The GOP: The Grand Ole’ Problem

With the 2016 Presidential Election already in full swing, the American people have heard from both the Republican and Democratic candidates. These candidates have made impressions: some good and some bad. At this point, I don’t see any candidate, Republican or Democrat, that I want in the Oval Office. However, after three GOP debates, I have noticed many problems with the direction of the GOP.

One of the talking points within the Republican party has been immigration, mostly due to Donald Trump’s inhumane immigration policy, where he plans to build a wall along the Mexican border and deport entire families of undocumented immigrants. Republicans are often very adamant about upholding the Constitution, yet Trump’s plan actually goes against the 14th Amendment. The Constitution states that any person born in the United States is a US citizen. Trump’s plan includes the deporting of US-born children of undocumented immigrants, who, according to the Constitution, are American citizens. Trump’s policy on this issue is ruining the reputation of the Republican party as a whole, especially with the Hispanic vote, which is becoming more and more crucial. While many of the other candidates do not have immigration policies as radical as Trump’s, the Republican party is still heavily focused on anti-immigration views.

The problem is that an anti-immigration stance will not help win over minority voters. Currently, minorities tend to overwhelmingly vote Democrat. Unsurprisingly, in 2012, Barack Obama won 71 percent of the Latino vote and 73 percent of the Asian vote. Considering Trump’s reign over the Republican debates, I do not expect these percentages to drop in the next election. In addition, Trump has done other things to dissuade minority voters. For example, in the second Republican debate, Trump criticized Jeb Bush for speaking Spanish in his campaign. “This is a country where we speak English,” claimed Trump. Well, it seems like Trump needs to learn a little about this country. The United States of America does not have an official language, because this country was built by immigrants. We are supposed to be melting pot, a nation where people of different cultures, languages, and ethnicities can come together and achieve success. Trump’s policy wants to eliminate this and destroy what the United States was founded on.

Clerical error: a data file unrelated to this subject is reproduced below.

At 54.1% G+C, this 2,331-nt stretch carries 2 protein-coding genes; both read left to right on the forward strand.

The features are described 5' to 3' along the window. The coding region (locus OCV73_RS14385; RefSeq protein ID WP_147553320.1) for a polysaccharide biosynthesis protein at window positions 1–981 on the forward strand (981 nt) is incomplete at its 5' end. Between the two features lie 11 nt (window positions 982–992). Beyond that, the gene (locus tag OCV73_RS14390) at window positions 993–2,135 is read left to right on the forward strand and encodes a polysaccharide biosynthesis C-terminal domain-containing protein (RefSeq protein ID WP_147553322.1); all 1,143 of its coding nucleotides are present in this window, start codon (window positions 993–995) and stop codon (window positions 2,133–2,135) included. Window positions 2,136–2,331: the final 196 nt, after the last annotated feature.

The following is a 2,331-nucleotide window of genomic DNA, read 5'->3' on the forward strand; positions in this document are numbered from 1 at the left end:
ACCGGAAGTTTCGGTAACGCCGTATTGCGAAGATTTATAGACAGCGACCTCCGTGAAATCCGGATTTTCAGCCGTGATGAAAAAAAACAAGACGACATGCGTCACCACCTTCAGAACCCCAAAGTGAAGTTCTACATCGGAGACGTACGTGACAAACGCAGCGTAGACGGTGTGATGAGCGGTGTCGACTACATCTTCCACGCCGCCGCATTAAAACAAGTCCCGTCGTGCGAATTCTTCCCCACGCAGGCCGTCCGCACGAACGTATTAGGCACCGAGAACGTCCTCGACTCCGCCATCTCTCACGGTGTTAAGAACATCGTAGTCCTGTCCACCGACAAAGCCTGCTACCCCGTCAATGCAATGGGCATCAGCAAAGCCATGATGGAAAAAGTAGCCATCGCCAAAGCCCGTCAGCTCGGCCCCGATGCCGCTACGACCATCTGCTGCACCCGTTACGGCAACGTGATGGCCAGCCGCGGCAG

Unfortunately for the Republican party, it seems as if Trump’s views are taking over. This is not a promising sign for the future of the Republican Party. Currently, the white population makes up 62 percent of the US population. In 2060, it is estimated that this will decrease to 43 percent. If the Republican party wants to stay relevant in the future, they need to change their ways and appeal to minorities.